This week, Ricci had her hair styled by JCPenney Salon artistic director, Nick Stenson, in Glendale, California, to kick off a special partnership between JCPenney and City of Hope.
"[JCPenney] is donating $1 from every salon haircut to support the City of Hope breast cancer awareness program, which is amazing," said Ricci. "And you can also get a free pink highlight, which I didn't know about or I totally would have done it today."
Called "Cuts for Hope," the promotion runs Oct. 11 through Oct. 18 at all JCP salons nationwide, with a portion of proceeds from every haircut and trim being donated (up to $100,000) to City of Hope.
For Ricci, who'd never worked directly with City of Hope prior to hearing about the partnership, Cuts for Hope sounded like a great cause to support. "Everybody needs their hair cut," she said, pointing out how simple JC Penney makes it for the public to participate.
"It's an easy way for everyone to get involved, because it's not coming directly out of your pocket. You're doing something you need to do, but for a better reason this week."
Since taking on the role of April in Chasing Life, Ricci has found she can't help but step up her altruistic efforts.
"I joke that this show is making me put on my good person hat," she said, "because it's things that I would always want to do, but before this I had never lit that fire or taken that first step to actually doing something that could make a difference in people's lives."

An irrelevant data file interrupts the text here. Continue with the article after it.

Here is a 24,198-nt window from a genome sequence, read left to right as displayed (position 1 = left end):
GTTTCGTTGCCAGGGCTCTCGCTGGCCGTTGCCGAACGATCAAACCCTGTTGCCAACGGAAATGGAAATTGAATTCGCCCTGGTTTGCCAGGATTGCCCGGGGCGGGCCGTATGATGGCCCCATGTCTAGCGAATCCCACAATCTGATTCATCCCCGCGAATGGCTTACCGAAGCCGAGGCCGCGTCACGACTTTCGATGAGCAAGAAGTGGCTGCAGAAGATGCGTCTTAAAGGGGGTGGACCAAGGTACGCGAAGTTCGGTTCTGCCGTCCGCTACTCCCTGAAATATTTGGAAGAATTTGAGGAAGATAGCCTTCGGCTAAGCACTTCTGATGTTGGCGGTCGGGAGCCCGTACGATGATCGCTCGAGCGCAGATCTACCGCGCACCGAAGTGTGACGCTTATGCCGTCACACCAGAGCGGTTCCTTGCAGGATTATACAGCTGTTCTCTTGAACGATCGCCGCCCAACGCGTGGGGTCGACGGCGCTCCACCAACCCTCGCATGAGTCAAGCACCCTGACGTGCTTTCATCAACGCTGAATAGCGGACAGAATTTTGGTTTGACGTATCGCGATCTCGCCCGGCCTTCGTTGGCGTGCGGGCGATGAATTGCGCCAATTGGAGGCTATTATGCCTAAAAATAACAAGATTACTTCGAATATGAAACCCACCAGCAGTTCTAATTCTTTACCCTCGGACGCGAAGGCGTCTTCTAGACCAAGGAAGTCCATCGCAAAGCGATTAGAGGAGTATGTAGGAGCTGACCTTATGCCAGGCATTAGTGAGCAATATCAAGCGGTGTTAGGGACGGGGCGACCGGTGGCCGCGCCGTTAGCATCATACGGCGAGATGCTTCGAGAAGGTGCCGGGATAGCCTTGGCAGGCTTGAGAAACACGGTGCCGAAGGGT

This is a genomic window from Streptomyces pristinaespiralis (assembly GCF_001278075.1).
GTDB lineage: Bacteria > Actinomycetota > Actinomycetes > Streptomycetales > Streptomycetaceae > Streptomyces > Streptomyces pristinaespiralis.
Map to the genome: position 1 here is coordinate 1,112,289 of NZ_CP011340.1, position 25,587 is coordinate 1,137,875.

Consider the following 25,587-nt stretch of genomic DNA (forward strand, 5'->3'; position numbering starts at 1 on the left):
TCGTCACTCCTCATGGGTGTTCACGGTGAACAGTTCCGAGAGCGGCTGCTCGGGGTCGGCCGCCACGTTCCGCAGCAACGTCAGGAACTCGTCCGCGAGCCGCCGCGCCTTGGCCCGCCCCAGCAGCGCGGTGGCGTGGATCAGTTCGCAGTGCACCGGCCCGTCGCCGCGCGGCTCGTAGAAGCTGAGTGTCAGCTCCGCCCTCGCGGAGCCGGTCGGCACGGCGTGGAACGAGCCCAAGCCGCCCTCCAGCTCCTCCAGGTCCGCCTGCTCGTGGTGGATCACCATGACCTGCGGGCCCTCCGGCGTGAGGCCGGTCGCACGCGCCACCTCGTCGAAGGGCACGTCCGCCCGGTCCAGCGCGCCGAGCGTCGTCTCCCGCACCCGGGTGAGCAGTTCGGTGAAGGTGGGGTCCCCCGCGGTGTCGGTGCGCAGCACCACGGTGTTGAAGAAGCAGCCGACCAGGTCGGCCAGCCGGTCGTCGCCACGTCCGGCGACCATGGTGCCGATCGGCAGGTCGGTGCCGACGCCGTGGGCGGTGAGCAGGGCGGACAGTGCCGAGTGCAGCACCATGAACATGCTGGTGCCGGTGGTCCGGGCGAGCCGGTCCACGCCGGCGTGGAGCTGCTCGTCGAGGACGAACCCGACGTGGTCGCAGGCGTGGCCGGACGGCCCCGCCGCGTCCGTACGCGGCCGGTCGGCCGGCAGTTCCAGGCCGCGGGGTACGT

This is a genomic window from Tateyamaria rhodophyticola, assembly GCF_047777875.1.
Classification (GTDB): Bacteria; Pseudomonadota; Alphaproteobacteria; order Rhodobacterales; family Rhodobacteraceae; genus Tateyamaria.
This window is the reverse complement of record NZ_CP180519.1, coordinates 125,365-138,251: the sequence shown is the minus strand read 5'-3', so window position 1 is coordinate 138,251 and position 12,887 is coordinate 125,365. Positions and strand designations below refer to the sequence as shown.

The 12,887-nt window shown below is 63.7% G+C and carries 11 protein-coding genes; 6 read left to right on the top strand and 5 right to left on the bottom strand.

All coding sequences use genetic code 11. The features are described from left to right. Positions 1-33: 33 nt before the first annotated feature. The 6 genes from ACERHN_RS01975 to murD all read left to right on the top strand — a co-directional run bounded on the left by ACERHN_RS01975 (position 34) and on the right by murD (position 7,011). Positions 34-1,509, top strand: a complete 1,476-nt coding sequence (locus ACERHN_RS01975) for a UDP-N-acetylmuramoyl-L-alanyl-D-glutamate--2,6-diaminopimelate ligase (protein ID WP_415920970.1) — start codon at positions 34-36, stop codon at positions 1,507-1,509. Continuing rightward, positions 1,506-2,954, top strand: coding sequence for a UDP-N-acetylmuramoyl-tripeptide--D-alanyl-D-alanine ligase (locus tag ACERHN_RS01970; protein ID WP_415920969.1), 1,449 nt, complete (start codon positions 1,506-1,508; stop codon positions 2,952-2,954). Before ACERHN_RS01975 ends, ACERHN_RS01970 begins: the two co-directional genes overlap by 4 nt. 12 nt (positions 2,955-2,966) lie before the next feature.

That all changed, though, when she began to receive mail from fans about how much they are affected by Chasing Life and how much they can relate to the character. The young adult cancer community, it would seem, is really responding to the show and feels represented by April.
And that was enough to light the fire in Ricci.
"I'm trying my best to advocate as many organizations and charities as I can to help show my support to the cancer community, so I was honored," she explained of being asked to kick off Cuts for Hope.
"City of Hope is sort of the whole package for people dealing with this illness — and not just people who are directly dealing with this, but also the families and friends and anybody who is holding the hand of someone taking this journey," she said. "So I really respected their entire organization and I wanted to be a part of this."
Ricci, who has been splitting her off-season from the show between charity work and planning her wedding to The Flash's Robbie Amell, says her role on Chasing Life and the charity work it inspires help remind her just how fortunate she is to be cancer-free.
She'll be heading to Vancouver soon to start filming a movie and she's looking forward to the time away.
"Even when we're not filming, I'm doing charity work and events and doing my best to be an advocate that is worthy of telling April's story," she said, "and I know it sounds unfair because a lot of people can't take a break from it, but it'll be nice to have a couple of weeks to pretend to be somebody other than April."
Still, Ricci wouldn't trade that role or the advocacy it inspires — like the Cuts for Hope program — for the world.
"Honestly, at the end of the day I feel like it does more for me and my soul than I am ever going to do for the people I am trying to help, 'cause I am just so honored and proud to be in the position I'm in and able to make the difference that I'm trying to."
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